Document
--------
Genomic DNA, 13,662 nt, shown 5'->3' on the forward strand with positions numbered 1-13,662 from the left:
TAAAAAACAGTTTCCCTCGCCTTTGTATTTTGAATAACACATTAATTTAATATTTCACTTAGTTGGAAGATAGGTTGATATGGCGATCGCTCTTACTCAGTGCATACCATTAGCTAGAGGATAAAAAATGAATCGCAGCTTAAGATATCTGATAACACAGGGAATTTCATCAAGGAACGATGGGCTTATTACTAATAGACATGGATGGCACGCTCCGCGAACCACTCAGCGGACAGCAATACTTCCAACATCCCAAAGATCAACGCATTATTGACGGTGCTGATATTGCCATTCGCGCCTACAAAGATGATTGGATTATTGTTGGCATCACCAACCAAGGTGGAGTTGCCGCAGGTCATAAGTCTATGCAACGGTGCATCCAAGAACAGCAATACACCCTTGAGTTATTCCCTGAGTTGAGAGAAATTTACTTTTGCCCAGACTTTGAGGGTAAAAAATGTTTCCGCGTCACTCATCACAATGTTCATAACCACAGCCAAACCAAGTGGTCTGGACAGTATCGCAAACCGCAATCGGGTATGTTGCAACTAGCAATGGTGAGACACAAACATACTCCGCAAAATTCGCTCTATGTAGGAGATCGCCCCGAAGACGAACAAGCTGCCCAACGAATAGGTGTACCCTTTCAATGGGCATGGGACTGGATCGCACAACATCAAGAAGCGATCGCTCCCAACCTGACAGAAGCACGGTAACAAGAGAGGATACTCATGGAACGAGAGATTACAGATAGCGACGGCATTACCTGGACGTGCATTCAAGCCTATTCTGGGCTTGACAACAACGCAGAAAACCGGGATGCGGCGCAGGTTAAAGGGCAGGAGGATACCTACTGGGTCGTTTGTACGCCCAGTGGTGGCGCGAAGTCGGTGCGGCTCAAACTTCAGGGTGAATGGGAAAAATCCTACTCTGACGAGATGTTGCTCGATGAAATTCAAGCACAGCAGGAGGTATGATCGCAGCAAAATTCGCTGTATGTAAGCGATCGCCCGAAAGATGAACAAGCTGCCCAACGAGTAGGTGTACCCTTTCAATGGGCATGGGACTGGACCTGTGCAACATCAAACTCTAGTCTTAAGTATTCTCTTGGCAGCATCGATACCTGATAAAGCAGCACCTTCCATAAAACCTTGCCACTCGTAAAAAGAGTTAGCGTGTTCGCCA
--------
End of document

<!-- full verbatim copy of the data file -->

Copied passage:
Genomic DNA, 13,662 nt, shown 5'->3' on the forward strand with positions numbered 1-13,662 from the left:
TAAAAAACAGTTTCCCTCGCCTTTGTATTTTGAATAACACATTAATTTAATATTTCACTTAGTTGGAAGATAGGTTGATATGGCGATCGCTCTTACTCAGTGCATACCATTAGCTAGAGGATAAAAAATGAATCGCAGCTTAAGATATCTGATAACACAGGGAATTTCATCAAGGAACGATGGGCTTATTACTAATAGACATGGATGGCACGCTCCGCGAACCACTCAGCGGACAGCAATACTTCCAACATCCCAAAGATCAACGCATTATTGACGGTGCTGATATTGCCATTCGCGCCTACAAAGATGATTGGATTATTGTTGGCATCACCAACCAAGGTGGAGTTGCCGCAGGTCATAAGTCTATGCAACGGTGCATCCAAGAACAGCAATACACCCTTGAGTTATTCCCTGAGTTGAGAGAAATTTACTTTTGCCCAGACTTTGAGGGTAAAAAATGTTTCCGCGTCACTCATCACAATGTTCATAACCACAGCCAAACCAAGTGGTCTGGACAGTATCGCAAACCGCAATCGGGTATGTTGCAACTAGCAATGGTGAGACACAAACATACTCCGCAAAATTCGCTCTATGTAGGAGATCGCCCCGAAGACGAACAAGCTGCCCAACGAATAGGTGTACCCTTTCAATGGGCATGGGACTGGATCGCACAACATCAAGAAGCGATCGCTCCCAACCTGACAGAAGCACGGTAACAAGAGAGGATACTCATGGAACGAGAGATTACAGATAGCGACGGCATTACCTGGACGTGCATTCAAGCCTATTCTGGGCTTGACAACAACGCAGAAAACCGGGATGCGGCGCAGGTTAAAGGGCAGGAGGATACCTACTGGGTCGTTTGTACGCCCAGTGGTGGCGCGAAGTCGGTGCGGCTCAAACTTCAGGGTGAATGGGAAAAATCCTACTCTGACGAGATGTTGCTCGATGAAATTCAAGCACAGCAGGAGGTATGATCGCAGCAAAATTCGCTGTATGTAAGCGATCGCCCGAAAGATGAACAAGCTGCCCAACGAGTAGGTGTACCCTTTCAATGGGCATGGGACTGGACCTGTGCAACATCAAACTCTAGTCTTAAGTATTCTCTTGGCAGCATCGATACCTGATAAAGCAGCACCTTCCATAAAACCTTGCCACTCGTAAAAAGAGTTAGCGTGTTCGCCA